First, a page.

• Deconstruct the glyphs. Ultimately the PDF provides the graphical representation of a glyph on the screen, either as vectors or as a bitmap. We recently discovered a service (shapecatcher) which interprets up to 11,000 Unicode glyphs and is a great help. Murray Jensen has also written a glyph browser which cuts down the human time very considerably.
• Apply heuristics. Sometimes authors or typesetters use the wrong glyph or kludge it visually. Here’s an example:

Most readers would read as “ten-to-the-minus-seven” but the characters are actually “1″, “0″, EM-DASH, “7″. EM-DASH – which is used to separate clauses like this – is not a mathematical sign so it’s seriously WRONG to use it. We have to add heuristics (a la UNIX lint) to detect and possibly correct. Here’s worse. There’s a perfectly good Unicode symbol for NOT-EQUALS (U+2260)

Unfortunately some typsetters will superimpose an EQUALS SIGN (=)with a SLASH (/). This is barbaric and hard and tedious to detect and resolve. The continued development of PDF2SVG and SVGPLUS will probably be largely hacks of this sort.

## SVG and reconstruction to semantic documents SVGPLUS

SVGPLUS assumes a correct SVG input of Unicode characters, SVG Paths, and SVGImages (the latter it renders faithfully and leaves alone). The task is driven by a control file in a declarative command language expressed in XML. We have found this to be the best method of representing the control, while preserving flexibility. It has the advantage of being easily customisable by users and because it is semantic can be searched or manipulated. A simple example:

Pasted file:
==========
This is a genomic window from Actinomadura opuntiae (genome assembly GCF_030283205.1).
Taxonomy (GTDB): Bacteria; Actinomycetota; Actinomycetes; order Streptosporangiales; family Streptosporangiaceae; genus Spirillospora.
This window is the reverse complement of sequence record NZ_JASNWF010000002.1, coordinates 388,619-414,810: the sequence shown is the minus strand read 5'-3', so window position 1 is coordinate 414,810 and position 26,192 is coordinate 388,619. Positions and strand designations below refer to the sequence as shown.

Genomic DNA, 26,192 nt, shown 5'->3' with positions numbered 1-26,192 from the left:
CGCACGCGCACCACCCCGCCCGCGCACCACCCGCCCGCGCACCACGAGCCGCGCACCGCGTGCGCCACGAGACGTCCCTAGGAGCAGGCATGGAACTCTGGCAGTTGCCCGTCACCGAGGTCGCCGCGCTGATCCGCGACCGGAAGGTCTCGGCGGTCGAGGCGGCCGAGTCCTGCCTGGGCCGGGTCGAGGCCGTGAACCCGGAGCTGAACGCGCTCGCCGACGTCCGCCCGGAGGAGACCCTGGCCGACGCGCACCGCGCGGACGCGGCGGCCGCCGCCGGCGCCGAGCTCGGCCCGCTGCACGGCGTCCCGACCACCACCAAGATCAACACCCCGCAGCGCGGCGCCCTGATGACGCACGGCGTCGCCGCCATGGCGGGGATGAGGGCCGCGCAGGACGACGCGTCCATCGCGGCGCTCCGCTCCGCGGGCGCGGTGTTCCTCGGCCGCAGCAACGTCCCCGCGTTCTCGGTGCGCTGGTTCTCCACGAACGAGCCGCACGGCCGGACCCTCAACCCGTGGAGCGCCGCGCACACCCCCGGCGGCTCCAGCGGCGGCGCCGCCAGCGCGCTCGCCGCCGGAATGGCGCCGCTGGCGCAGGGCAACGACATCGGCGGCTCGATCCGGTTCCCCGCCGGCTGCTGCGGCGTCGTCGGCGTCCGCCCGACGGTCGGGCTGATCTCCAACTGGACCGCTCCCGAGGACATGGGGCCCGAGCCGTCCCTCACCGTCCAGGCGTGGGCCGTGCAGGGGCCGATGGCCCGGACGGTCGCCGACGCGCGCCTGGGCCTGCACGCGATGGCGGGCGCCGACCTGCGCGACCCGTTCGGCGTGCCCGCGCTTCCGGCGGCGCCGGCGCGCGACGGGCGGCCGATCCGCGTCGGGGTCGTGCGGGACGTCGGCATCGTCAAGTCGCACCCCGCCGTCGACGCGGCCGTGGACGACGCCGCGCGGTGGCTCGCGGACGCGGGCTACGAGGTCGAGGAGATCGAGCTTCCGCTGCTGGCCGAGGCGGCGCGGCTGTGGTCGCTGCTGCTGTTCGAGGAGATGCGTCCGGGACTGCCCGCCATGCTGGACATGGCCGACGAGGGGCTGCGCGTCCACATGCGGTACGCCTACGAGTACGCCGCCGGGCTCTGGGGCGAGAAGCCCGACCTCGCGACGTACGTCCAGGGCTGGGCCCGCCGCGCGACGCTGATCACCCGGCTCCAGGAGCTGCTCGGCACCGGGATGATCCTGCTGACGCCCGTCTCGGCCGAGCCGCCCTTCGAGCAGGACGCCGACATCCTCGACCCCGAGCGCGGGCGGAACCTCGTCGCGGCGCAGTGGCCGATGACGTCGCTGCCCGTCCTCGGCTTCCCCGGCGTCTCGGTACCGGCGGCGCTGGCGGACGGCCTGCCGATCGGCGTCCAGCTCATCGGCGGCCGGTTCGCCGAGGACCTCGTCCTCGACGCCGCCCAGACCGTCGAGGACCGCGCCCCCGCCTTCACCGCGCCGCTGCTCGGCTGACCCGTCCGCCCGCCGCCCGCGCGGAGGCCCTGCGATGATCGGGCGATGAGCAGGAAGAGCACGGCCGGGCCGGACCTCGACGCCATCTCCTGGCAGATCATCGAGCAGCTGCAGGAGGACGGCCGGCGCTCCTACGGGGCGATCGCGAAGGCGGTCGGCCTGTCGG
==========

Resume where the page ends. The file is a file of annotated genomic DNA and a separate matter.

<semanticDocument xmlns=”http://www.xml-cml.org/schema/ami2″>

<documentIterator filename=”org/xmlcml/svgplus/action/ “>

<pageIterator>

<variable name=”p.root” value=”${d.outputDir}/whitespace_${p.page}” type=”file”/>

<whitespaceChunker depth=”3″ />

<boxDrawer xpath=”//svg:g[@LEAF=’3′]” stroke=”red” strokeWidth=”1″ fill=”#yellow” opacity=”0.2″ />

<pageWriter filename=”\${p.root}_end.svg” />

</pageIterator>

</documentIterator>

</semanticDocument>

This document identifies the directory to use for the PDFs (“action”), iterates over each PDF it finds, creates (SVG) pages for each, processes each of those with a whitespaceChunker (v.i.) and draws boxes round the result and writes each page to file. (There are many more components in SVGPLUS for analysing figures, etc). A typical example is:

SVGPLUS has detected the whitespace-separated chunks and drawn boxes round the “chunks”. This is the start of the semantic document analysis. This follows a scheme:

• Detect text chunks and detect the font sizes.
• Sort into lines by Y coordinate and sort within lines by X coordinate. The following has 5 / 6 lines:

Normal, superscript, normal, subscript (subscript), normal

• Find the spaces (PDF often has no explicit space characters – the spaces have to be calculated by intercharacter distance. This is not standard and is affected by justification and kerning.
• Interpret variable font-size as sub- and super-scripts.
• Manage super-characters such as the SIGMA.
• Join lines. In general one line can be joined to the next by adding a space. Hyphens are left as their interpretation depends on humans and culture. The output would thus be something like:

the synthesis of blocks, stars, or other polymers of com~plex architecture. New materials that have the potential of revolutionizing a large part …